I'm working this week on a cover story about change on North Williams, particularly noting the recent uproar around the transportation project planned for the street. After a six-month delay to include more public process, the recommendations for how to make the street safer (wider bike lane? Remove a car travel lane? Install more cross walks?) are finally due this March.
When people talk about gentrification, the conversation can get vague and highly emotional. So the story this week focuses on the facts and figures of change. Here are some quick mind-boggling statistics from North Williams:
• Of the 62 retail spaces along North Williams from Broadway to Alberta, 42 have opened just since January 2007. That's means 68 percent of businesses on the street are less than five years old.
• The entire budget of the Williams transportation project—including planning, outreach, and actual construction—is $370,000. To put that in context, the cost of one stoplight is $200,000. Of that $370,000 budget, 25 percent has already been spent on planning and public involvement.
• The racial demographics have almost completely flipped: In 1990, 70 percent of the neighborhood was black and 21 percent was white. Today, the neighborhood is 27 percent black and 54 percent white.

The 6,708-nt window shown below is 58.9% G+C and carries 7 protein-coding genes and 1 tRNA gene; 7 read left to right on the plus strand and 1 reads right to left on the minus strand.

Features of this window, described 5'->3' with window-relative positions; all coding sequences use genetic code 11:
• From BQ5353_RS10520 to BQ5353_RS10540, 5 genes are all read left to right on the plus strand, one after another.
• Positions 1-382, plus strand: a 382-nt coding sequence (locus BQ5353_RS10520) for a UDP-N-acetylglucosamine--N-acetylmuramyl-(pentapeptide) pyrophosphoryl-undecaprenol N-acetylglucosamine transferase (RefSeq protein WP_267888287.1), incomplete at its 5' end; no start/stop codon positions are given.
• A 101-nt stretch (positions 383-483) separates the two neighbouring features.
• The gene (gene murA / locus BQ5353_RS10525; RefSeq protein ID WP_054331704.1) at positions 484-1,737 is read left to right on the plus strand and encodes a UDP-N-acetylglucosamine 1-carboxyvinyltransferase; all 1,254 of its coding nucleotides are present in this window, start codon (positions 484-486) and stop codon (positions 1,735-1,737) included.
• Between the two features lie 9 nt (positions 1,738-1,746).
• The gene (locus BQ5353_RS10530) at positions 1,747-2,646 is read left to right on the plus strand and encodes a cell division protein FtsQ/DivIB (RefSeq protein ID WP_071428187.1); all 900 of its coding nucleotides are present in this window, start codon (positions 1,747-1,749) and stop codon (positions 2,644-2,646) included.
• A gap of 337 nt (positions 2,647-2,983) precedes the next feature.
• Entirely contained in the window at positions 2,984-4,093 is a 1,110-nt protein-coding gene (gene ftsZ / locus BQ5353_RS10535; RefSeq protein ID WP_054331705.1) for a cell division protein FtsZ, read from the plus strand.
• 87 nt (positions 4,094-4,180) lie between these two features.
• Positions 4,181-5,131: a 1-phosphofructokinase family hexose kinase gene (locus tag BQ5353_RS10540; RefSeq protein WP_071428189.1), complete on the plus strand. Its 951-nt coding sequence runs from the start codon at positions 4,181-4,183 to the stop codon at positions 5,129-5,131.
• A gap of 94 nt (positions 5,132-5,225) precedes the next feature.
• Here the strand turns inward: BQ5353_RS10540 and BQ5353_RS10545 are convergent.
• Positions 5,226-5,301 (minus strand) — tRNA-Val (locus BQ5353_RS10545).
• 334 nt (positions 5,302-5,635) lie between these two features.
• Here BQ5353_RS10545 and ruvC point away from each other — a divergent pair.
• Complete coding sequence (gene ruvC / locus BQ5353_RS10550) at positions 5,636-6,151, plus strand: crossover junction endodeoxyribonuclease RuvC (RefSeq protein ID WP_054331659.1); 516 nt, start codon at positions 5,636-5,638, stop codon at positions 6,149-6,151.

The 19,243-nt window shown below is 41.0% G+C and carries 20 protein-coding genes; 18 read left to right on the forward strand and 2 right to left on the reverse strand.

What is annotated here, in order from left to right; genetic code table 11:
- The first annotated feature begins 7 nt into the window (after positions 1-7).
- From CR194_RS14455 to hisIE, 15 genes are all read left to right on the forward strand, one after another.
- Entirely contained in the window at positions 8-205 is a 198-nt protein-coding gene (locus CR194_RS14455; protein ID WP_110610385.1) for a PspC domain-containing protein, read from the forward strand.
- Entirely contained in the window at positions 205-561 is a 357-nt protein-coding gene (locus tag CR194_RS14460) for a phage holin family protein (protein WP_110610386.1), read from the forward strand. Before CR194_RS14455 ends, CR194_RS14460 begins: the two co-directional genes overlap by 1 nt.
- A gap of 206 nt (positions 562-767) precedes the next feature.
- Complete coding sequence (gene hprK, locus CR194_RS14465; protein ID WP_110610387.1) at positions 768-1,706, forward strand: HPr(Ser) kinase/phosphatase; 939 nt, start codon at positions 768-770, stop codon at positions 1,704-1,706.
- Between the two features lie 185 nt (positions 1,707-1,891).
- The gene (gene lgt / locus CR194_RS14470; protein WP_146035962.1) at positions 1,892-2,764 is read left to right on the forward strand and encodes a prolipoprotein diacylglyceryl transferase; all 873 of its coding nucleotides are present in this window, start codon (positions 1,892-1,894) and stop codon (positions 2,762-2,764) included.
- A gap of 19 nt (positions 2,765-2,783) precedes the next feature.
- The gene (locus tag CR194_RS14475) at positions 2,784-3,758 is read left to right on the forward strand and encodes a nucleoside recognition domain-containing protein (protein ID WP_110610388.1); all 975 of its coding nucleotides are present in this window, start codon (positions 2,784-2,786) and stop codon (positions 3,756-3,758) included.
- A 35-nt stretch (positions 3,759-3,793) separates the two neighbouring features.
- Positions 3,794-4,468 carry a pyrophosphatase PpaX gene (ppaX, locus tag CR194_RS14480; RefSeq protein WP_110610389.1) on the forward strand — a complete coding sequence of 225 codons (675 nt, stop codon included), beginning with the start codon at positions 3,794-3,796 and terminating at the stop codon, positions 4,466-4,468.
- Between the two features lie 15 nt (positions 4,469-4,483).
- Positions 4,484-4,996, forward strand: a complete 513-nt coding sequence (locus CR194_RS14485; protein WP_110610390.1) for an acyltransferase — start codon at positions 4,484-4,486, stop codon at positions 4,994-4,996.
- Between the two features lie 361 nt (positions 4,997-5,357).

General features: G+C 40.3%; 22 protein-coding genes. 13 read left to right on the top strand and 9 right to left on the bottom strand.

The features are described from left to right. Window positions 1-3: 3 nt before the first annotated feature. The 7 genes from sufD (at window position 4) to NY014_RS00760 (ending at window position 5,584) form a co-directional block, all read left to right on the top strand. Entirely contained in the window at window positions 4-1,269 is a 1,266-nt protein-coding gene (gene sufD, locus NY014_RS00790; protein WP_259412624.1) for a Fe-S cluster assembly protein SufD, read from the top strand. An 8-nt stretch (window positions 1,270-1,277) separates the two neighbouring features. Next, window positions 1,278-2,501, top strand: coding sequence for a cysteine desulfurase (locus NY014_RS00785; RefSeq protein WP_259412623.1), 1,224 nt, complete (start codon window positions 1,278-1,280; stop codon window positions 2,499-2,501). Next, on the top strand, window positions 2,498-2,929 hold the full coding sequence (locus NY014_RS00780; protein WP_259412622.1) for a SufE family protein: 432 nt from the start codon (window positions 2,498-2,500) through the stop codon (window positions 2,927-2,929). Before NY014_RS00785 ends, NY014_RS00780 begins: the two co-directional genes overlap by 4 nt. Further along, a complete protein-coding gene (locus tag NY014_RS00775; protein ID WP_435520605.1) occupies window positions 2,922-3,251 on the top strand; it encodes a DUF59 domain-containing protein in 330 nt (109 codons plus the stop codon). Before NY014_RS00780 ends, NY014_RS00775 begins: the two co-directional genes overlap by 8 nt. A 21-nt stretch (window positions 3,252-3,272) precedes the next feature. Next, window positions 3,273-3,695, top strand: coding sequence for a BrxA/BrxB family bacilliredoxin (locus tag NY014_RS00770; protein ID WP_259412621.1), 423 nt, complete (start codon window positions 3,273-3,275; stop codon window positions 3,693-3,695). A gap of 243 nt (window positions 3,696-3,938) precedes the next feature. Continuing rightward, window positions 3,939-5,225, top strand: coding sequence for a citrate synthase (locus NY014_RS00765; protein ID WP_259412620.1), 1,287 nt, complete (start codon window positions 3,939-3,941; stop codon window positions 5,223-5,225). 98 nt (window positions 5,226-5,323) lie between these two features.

• From 1956 to 1970, three back-to-back urban renewal projects tore down over 1,500 houses in the Albina neighborhood (of which Williams is the heart). Here's what the street looked like in 1962. In 1972, it looked like this:
One of the points of tension for long-time residents of the neighborhood is seeing those places where African-American homes and businesses used to flourish turning into vacant lots and then fancy new projects. As Urban League Advocacy Director Midge Purcell told me, “There were music venues, social clubs. All the things that made it a community, those things are no longer here and the things that have replaced them are the exact opposite of what made this community."
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